Church and people in Ukraine demand autonomy from Moscow
(AsiaNews) - As street protests continue in Ukraine, not only the Ukrainian people claim integration with Europe and autonomy from Moscow , but also the local Orthodox Church, which has openly taken sides in favor of the protesters and appealed for the recognition of autocephaly [independence from other churches ]. Mobilized for almost 20 days, the popular protests initially called for the signing of the Association Agreement with the European Union, which President Viktor Yanukovych has renounced, yielding to the pressure of Russia. As the days passed , however, amid police violence against protesters and behind the scenes maneuvering of the president, who continues to wink at the Kremlin , the goal is now the resignation of the entire government.
It took Moscow several days to break its silence about the events taking place in Kiev. On December 2, President Vladimir Putin, criticized the nationalist character of the protest, which - he said - "looks more like a pogrom than a revolution." For Putin , the demonstrations in Kiev "have nothing to do with the relations between Ukraine and the EU" , but " were prepared ahead of the presidential elections of 2015 " to topple the " legitimate authorities " of the country , with " groups of well-trained militants". A direct reference to the always dreaded " foreign intervention " , as in the case of the Orange Revolution of 2004.
Even the Russian Orthodox Church has been slow to comment on the situation in Ukraine, where the clergy took to the streets with people and , last November 30 , offered help and shelter to protesters in the Cathedral of St. Michael in Kiev. On 8 December , Patriarch Kirill launched an appeal for "peace " in Ukraine and that " it safeguard the spiritual unity of the Holy Rus ' , the unity of its Church." That of ' "unity" between the two neighboring nations is the same leitmotiv of Putin, the official media and also the belief of the majority of Russians: a survey recently conducted by the Levada Center showed that 61 % of respondents did not considers Ukraine a 'foreign state'. In fact, both the Kremlin and Danilovsky Monastery ( seat of the Patriarchate ) fear the loss of this unity.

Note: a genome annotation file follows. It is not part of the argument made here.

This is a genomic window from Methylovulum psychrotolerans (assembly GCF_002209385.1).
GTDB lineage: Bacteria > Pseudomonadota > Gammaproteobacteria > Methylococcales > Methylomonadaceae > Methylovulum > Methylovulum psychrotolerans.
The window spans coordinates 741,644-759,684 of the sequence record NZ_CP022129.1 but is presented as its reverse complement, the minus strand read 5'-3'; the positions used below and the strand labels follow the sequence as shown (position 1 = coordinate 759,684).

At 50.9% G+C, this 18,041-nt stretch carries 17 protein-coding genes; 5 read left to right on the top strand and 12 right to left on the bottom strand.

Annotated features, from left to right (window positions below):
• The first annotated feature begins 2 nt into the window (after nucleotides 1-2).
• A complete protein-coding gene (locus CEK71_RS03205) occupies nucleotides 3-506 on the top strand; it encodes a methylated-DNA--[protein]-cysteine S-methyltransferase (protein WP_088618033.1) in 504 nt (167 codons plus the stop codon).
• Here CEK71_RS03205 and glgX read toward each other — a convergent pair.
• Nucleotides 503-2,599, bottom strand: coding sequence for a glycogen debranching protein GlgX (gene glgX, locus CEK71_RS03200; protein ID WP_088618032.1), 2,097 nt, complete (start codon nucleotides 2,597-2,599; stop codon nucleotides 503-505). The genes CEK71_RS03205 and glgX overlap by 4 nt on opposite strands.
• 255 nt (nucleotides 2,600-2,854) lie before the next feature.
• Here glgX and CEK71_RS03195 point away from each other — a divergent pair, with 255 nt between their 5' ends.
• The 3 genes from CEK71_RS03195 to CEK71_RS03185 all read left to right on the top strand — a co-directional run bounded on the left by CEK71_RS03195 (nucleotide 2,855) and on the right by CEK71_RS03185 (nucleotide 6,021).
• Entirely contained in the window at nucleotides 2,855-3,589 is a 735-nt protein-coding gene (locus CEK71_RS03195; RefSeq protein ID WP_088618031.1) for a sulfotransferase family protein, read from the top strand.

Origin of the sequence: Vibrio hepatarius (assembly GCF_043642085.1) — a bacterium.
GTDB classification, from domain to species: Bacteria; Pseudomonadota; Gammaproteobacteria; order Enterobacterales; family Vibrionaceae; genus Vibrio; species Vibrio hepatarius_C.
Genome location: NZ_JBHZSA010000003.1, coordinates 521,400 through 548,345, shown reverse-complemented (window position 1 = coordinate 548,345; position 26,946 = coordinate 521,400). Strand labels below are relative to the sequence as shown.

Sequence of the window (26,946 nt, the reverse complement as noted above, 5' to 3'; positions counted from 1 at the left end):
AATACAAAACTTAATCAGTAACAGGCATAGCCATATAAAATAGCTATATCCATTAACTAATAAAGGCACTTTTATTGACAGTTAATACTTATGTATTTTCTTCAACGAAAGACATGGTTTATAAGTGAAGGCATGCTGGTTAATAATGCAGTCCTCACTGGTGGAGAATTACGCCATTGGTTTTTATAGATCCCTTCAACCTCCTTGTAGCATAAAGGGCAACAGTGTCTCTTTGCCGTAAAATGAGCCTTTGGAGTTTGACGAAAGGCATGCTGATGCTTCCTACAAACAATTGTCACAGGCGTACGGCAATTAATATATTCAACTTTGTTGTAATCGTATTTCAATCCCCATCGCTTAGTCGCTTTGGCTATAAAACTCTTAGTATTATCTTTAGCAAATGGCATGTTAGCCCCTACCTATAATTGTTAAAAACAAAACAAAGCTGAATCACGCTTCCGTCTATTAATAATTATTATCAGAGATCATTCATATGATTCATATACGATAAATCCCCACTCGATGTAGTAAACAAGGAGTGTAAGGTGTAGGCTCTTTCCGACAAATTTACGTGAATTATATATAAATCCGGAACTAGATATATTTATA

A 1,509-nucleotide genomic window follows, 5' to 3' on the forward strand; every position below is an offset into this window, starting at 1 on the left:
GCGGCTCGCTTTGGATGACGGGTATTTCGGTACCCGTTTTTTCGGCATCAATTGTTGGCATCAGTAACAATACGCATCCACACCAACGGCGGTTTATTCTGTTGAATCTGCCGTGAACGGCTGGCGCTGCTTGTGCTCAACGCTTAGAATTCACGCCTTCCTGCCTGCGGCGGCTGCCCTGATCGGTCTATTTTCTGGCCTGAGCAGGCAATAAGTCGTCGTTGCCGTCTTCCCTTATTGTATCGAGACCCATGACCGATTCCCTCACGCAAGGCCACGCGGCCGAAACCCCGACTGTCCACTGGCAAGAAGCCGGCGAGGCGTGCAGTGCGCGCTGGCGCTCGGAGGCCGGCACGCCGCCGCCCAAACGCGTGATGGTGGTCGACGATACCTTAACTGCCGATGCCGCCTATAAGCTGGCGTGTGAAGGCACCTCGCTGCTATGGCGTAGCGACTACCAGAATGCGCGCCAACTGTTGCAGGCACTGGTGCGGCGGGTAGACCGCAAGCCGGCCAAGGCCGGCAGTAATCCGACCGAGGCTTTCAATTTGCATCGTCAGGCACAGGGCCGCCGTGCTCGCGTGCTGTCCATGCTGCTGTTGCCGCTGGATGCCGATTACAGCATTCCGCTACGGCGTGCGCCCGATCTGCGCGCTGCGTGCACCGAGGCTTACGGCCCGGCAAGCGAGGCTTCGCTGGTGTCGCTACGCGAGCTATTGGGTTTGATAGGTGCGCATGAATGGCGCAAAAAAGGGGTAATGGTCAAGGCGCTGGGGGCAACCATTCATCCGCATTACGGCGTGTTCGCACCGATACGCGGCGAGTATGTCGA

A nation of 45 million people, Ukraine is the largest former Soviet republic after Russia (excluding Central Asia) and is an important piece of the former Empire, an important player in the construction of Putin's Eurosiatic dream to unite, the former Soviet space under the 'economic and political influence' of Moscow. The Eurasian Union project can not be separated from Kiev for economic reasons, given the strong Ukrainian-Russian ties in all geostrategic areas of production and trade; with the port of Sevastopol which houses the Russian Black Sea fleet. But also cultural-historical, the idea is that the confederation of mir russki ( Russian world ), which has at its base the reference to the Kievan Rus', which is considered the cradle of modern Russia , and in July Putin presided over celebrations , together with the head of the Orthodox Church, for 1025 years of conversion to Christianity . On this point, the interests of the Kremlin coincide with the aspirations of the Patriarchate of Moscow, intending to assume the role of heir to the Eastern Christian tradition and its influence on the immense transnational space, dominated by Russian culture and Orthodox traditions . Ukraine, is also useful in stemming the weight of the republics of Central Asia , with a Muslim majority . Such as Kazakhstan , which has already joined the Belarus Customs Union with Moscow.
For this reason, along with the cries of " Europa, Europa" which have punctuated Independence Square in Kiev in these days, the positions of Patriarch Filaret , the 84 year-old head of the Ukrainian Orthodox Church cannot have pleased Moscow. According to various estimates - about 15% of the population belong to the church. " Our church is the people," the primate told the New York Times, who was excommunicated by the Patriarch of Moscow in '97 and guidance of one of the three entities of the Orthodox Church in the country , along with the Ukrainian Autocephalous Church and the Ukrainian - Moscow Patriarchate. Only the latter is in communion with the other Eastern Orthodox Churches, while the first two - partly because of Russian pressure - have never been recognized. " We pray to God to help us to enter the European Union , in order to maintain our national sovereignty , peace and improve the lives of our people ," Filaret added . "The Russian Church - he said in a lengthy interview on the radio Echo of Moscow - must recognize that as the Ukrainian Autocephalous Church and then establish fraternal relations , as with the other Orthodox Churches . This would be good for the Ukrainian Church and also for that of Russia " . "I'm sure the Kiev Patriarchate and the Moscow Patriarchate will be one Ukrainian Orthodox Church will be one," he concluded , refusing to be defined schismatic and pointing out that there are already " signs of change towards unification ."